The story of HTC's recent fortunes is one of the more bizarre tales in modern technology. What other company releases award-winning flagship after award-winning flagship, only to see revenues and market share drop? For a while, HTC's phones truly stood out in terms of design and build quality (since 2012 there's been the One X, the One M7 and the One M8). The One M9 represents another iterative step forward for HTC, in a product cycle that has (debatably) seen rivals Apple and Samsung make huge leaps forward. But it's not all doom and gloom. Even if the M9 is being mooted as a potential miss, the Vive, its new virtual reality headset, is perhaps the biggest hit of the show. I sat down with the man at the heart of everything HTC does, chief designer Claude Zellweger, to discuss the company's direction, the M9 and its entry into VR.

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Valve president Gabe Newell at GDC 2015

Among the handful of announcement Valve made at this year's Game Developers Conference was a subtle and hugely important one: Lighthouse. What in the world is Lighthouse? It's the "base stations" referenced in Valve's VR headset announcement, and it's even more important than the incredibly impressive headset. Valve president Gabe Newell compares it to USB and expects it to fundamentally change how people interact with virtual reality. "Now that we've got tracking, then you can do input," Newell said in an interview with Engadget this morning. "It's a tracking technology that allows you to track an arbitrary number of points, room scale, at sub-millimeter accuracy 100 times a second."

What that means for me and you is that Lighthouse puts your body into the virtual world with stunning precision. I tested it and can confirm: holy shit, yes, this really works. Want to reach out and touch something in VR? Lighthouse is how you'll do it.

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Last year was a mixed bag for fans of magical rings and short dudes with a penchant for going barefoot. On the one hand, The Hobbit: Battle of the Five Armies was a disappointing close to the mediocre second Tolkien film trilogy. On the other, Monolith Games made one of the best pieces of Lord of the Rings-related fare in years in Middle-earth: Shadow of Mordor. Its thriving world and "Nemesis System," which has you intimidating, manipulating, and confusing an army of monsters, made it one of the first standout successes on PlayStation 4 and Xbox One. We're diving into "The Bright Lord," a brand new downloadable story campaign, on JxE Streams at 4PM ET.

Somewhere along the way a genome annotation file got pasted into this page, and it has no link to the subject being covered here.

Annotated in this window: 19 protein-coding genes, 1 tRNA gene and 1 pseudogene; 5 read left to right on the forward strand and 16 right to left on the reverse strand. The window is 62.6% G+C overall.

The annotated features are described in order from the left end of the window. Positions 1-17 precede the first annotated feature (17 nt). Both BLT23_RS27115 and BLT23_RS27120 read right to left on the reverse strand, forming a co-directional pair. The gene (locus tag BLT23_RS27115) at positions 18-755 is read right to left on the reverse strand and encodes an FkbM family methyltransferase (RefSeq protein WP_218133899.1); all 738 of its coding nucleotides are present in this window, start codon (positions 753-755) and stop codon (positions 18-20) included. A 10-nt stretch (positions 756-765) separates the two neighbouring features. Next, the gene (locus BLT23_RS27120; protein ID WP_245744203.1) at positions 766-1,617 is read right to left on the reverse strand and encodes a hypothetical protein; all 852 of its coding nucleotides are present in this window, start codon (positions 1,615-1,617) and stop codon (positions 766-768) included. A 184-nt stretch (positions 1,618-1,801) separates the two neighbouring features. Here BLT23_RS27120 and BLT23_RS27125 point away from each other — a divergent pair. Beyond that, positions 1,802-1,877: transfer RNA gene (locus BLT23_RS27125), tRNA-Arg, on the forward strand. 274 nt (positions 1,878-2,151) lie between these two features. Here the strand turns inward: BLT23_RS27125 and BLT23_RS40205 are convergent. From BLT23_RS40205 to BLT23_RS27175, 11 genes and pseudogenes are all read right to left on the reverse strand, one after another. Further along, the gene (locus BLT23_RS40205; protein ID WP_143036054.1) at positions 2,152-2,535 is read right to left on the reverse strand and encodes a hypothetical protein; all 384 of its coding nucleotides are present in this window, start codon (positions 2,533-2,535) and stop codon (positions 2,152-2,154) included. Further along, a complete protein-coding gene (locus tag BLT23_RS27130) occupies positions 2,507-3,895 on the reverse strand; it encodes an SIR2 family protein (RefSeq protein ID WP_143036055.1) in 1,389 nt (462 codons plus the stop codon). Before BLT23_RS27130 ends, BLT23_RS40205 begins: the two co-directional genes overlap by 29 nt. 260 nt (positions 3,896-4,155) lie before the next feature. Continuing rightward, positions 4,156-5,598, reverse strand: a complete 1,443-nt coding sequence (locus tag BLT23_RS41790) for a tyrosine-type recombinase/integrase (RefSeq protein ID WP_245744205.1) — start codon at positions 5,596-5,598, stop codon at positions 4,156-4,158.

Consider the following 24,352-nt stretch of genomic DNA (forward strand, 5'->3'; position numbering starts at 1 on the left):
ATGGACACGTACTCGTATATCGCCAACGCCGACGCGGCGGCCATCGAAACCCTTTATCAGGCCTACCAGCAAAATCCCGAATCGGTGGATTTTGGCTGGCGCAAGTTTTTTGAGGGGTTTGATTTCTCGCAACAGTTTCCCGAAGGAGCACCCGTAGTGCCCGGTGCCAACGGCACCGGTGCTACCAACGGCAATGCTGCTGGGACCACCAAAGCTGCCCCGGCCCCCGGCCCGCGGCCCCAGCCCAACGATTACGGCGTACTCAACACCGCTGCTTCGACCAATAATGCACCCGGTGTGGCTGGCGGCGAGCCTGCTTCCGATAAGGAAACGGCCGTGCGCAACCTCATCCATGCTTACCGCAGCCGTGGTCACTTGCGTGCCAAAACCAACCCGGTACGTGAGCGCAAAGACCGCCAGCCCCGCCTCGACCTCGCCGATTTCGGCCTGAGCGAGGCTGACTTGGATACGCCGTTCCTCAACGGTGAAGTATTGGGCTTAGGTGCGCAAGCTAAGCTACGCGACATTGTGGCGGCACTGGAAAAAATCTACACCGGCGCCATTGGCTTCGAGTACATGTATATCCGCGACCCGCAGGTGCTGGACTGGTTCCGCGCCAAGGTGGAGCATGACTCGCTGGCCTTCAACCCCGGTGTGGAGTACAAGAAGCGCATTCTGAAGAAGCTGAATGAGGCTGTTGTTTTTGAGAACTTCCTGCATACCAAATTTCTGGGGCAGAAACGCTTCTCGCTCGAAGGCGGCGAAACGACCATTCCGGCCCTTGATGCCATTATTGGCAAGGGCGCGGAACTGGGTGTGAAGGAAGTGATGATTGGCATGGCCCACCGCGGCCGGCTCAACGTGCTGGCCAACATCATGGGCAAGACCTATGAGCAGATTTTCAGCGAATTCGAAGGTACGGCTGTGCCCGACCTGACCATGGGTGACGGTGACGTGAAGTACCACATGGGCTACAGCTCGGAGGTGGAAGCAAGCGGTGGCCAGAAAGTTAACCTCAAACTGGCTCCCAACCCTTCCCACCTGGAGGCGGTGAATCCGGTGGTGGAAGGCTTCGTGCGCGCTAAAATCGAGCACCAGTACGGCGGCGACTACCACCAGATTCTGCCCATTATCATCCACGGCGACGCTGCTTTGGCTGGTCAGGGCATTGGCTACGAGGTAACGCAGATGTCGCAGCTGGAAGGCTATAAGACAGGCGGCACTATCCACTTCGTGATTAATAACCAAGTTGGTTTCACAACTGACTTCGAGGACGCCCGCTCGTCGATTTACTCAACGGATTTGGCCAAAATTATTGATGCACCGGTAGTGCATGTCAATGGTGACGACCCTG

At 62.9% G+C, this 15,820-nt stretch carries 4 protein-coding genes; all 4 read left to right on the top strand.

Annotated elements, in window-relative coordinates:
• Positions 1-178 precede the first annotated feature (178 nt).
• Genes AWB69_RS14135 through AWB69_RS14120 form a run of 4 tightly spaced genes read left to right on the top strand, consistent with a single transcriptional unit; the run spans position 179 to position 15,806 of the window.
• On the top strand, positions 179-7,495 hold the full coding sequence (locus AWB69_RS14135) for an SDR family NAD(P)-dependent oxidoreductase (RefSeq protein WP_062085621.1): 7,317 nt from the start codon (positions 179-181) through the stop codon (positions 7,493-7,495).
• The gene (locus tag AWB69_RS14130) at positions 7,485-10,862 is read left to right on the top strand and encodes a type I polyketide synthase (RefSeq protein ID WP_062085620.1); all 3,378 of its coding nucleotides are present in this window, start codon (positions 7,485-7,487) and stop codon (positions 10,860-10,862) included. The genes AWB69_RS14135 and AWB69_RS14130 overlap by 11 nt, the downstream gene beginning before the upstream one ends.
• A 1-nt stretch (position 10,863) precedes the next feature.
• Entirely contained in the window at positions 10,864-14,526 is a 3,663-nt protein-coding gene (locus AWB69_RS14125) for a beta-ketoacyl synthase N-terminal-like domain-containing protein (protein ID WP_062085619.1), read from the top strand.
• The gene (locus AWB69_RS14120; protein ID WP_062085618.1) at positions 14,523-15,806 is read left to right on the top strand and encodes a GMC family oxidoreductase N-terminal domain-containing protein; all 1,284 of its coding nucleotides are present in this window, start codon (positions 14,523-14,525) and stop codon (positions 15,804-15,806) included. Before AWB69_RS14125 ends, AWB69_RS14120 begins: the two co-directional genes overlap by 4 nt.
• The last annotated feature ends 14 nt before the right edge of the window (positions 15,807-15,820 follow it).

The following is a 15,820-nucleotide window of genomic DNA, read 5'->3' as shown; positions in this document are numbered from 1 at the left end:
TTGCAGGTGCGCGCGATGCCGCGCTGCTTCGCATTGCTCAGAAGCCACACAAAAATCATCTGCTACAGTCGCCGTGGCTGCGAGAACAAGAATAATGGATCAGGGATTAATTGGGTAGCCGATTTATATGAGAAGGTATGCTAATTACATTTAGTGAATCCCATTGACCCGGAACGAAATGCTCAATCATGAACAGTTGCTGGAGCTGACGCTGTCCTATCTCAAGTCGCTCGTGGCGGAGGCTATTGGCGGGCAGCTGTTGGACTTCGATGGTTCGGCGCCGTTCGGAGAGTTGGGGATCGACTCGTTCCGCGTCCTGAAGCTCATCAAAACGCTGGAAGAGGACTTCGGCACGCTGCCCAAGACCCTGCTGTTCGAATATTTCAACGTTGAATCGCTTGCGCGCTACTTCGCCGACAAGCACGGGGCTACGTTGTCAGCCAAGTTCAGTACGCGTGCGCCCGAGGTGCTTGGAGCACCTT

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If you watched Microsoft's announcement of its Hololens augmented reality headset and wondered if you'd play Xbox games with it, well, wonder no longer. Today at its Game Developers Conference presentation, Redmond announced that games would be en route to the device and that the APK should be available come its Build conference late April.

Don't miss out on all the latest from GDC 2015! Follow along at our events page right here.

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The Gallery: Six Elements is a magical fantasy exploration game created by Vancouver Island studio Cloudhead Games for Valve and HTC's new virtual reality headset, the Vive. It includes motion controls and a soundtrack by Elder Scrolls composer Jeremy Soule, and at first glance it's a truly gorgeous 3D, puzzle-solving experience -- the game's first trailer, released today, shows that much. The Gallery was successfully Kickstarted back in April 2013, where it was pitched as an Oculus Rift game. Perhaps sensing a hit, Valve jumped on Cloudhead early on in Vive's development, Creative Director Denny Unger says.

"Valve has been stellar," Unger says. "They brought us into the process very early and genuinely listened to what we had learned about the VR space since its 2013 rebirth. Valve shared a common goal with Cloudhead Games in that they saw a vision for VR that was tantamount to the holodeck. This is the closest we've ever been to breaking down the boundaries and letting users physically step into virtual worlds. It is the fracture point all sci-fi geeks have been waiting for. It's here and its incredible."